The dog meat trade in China is, to a significant degree, facilitated by organized crime in the form of dog theft and the transport of stolen dogs (and cats). Despite this, detection and convictions are extremely rare. This needs to change, and seeing Chinese authorities improve law enforcement and crack down on this trade remains a major priority for HSI.
Stopping the dog thieves
Dog theft is so frequent and widespread in China, and the chances of police taking action so slim, that dog owners have been known to take justice into their own hands. Confrontations between dog thieves and dog owners have resulted in serious injuries on both sides, posing a threat to social stability. Pro-active police intervention, strict enforcement of the law at every stage, and increased penalties for law-breaking would go a long way toward deterring dog thieves and traders.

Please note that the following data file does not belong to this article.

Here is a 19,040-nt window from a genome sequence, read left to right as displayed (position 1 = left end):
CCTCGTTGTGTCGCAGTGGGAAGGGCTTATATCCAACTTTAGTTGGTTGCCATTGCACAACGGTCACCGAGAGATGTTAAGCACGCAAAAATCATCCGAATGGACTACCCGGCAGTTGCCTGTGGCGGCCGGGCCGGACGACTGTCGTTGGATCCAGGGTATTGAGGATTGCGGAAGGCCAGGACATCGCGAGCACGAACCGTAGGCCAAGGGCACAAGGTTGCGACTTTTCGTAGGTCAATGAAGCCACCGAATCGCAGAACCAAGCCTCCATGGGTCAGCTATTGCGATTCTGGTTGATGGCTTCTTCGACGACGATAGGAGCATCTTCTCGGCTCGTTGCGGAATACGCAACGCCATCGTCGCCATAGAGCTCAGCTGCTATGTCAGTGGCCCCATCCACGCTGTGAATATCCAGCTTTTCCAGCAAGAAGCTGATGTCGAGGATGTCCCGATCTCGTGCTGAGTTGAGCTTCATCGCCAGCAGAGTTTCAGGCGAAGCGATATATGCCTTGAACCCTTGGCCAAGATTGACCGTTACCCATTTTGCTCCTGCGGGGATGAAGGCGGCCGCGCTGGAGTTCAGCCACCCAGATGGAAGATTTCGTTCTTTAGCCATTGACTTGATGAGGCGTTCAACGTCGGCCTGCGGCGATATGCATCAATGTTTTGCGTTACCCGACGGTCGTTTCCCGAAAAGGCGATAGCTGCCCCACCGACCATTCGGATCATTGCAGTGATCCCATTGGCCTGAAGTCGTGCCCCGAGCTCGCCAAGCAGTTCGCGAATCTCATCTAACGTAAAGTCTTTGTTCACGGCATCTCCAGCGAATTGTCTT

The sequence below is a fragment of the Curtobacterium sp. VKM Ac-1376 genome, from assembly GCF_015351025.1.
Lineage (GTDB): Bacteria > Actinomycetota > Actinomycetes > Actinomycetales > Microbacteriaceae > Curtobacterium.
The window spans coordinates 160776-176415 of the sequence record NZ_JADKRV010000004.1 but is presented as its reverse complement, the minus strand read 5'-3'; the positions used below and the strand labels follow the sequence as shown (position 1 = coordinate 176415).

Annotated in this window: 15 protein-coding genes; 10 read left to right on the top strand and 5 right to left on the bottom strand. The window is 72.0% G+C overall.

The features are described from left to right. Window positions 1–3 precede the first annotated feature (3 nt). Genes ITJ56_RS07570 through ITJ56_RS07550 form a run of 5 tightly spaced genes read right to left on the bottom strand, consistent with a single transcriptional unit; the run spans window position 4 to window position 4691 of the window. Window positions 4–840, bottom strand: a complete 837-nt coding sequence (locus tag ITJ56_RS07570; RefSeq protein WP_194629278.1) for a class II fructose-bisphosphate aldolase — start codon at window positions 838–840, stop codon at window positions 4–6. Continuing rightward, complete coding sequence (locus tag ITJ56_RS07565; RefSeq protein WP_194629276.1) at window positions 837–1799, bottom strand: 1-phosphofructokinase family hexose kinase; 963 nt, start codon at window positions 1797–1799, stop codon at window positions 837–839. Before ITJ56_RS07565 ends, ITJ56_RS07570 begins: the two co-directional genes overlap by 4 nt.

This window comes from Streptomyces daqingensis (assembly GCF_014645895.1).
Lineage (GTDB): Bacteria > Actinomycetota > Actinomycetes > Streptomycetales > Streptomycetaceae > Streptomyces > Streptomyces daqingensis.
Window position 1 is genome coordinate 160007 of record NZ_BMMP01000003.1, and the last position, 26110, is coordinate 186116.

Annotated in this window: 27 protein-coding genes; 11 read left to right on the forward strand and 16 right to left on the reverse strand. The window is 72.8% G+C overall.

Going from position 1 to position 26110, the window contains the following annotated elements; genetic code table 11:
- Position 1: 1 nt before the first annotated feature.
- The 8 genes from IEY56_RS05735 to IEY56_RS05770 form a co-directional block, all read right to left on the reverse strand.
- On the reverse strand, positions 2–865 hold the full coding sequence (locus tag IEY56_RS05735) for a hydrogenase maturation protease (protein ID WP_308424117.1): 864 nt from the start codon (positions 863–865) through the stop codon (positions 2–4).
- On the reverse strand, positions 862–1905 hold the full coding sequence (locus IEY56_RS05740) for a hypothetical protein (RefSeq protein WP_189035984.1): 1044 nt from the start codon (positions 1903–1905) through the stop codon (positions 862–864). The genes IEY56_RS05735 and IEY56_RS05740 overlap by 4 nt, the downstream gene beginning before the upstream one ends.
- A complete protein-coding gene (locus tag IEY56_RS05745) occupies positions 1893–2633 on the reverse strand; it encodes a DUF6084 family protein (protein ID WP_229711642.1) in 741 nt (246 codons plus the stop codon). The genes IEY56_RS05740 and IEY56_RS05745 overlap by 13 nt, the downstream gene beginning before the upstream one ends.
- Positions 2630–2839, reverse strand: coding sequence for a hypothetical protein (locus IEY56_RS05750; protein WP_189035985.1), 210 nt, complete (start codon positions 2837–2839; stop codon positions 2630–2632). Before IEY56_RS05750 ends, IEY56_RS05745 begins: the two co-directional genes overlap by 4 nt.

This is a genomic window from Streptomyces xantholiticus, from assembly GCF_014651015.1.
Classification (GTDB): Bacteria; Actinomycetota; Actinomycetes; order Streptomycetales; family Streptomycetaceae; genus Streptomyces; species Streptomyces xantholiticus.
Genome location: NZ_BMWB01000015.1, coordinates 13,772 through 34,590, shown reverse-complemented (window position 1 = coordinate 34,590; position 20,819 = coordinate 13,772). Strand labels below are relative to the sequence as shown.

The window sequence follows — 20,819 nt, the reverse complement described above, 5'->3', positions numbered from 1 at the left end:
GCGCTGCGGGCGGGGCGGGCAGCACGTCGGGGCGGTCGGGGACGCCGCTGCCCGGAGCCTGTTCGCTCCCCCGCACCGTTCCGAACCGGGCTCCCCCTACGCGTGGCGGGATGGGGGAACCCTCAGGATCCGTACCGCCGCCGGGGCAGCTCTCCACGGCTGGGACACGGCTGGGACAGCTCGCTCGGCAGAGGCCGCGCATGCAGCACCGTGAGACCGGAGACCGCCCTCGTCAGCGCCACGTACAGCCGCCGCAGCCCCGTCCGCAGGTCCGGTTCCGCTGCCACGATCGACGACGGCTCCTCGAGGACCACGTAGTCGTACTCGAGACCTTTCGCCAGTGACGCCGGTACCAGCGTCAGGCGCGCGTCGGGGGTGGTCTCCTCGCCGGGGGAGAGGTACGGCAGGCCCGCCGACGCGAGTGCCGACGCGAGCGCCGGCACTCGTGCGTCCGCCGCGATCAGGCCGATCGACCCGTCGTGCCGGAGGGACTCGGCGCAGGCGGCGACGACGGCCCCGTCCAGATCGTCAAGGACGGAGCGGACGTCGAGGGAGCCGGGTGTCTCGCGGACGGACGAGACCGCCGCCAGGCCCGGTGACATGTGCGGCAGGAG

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For example, although trucks crammed with hundreds of dogs are conspicuous on the highway, the police rarely stop them to check their paperwork. This is left to activists such as China Animal Protection Power. HSI would like to see police routinely stopping these trucks instead.
China’s regulations require all animals taken across provincial borders must have individual health certificates, but the dog traders rarely if ever comply with this. While traders can’t be prosecuted for animal cruelty because China currently has no animal protection laws, a lack of required paperwork and evidence of clearly stolen dogs (still wearing their collars) should be enough for the police to immediately confiscate the animals and charge the traders heavy fines.
HSI would welcome the opportunity to work with the police who are doing their very best to enforce the law, to help them promote best practices nationwide so that standards across the country can be elevated. Donate and take action to support our campaigns.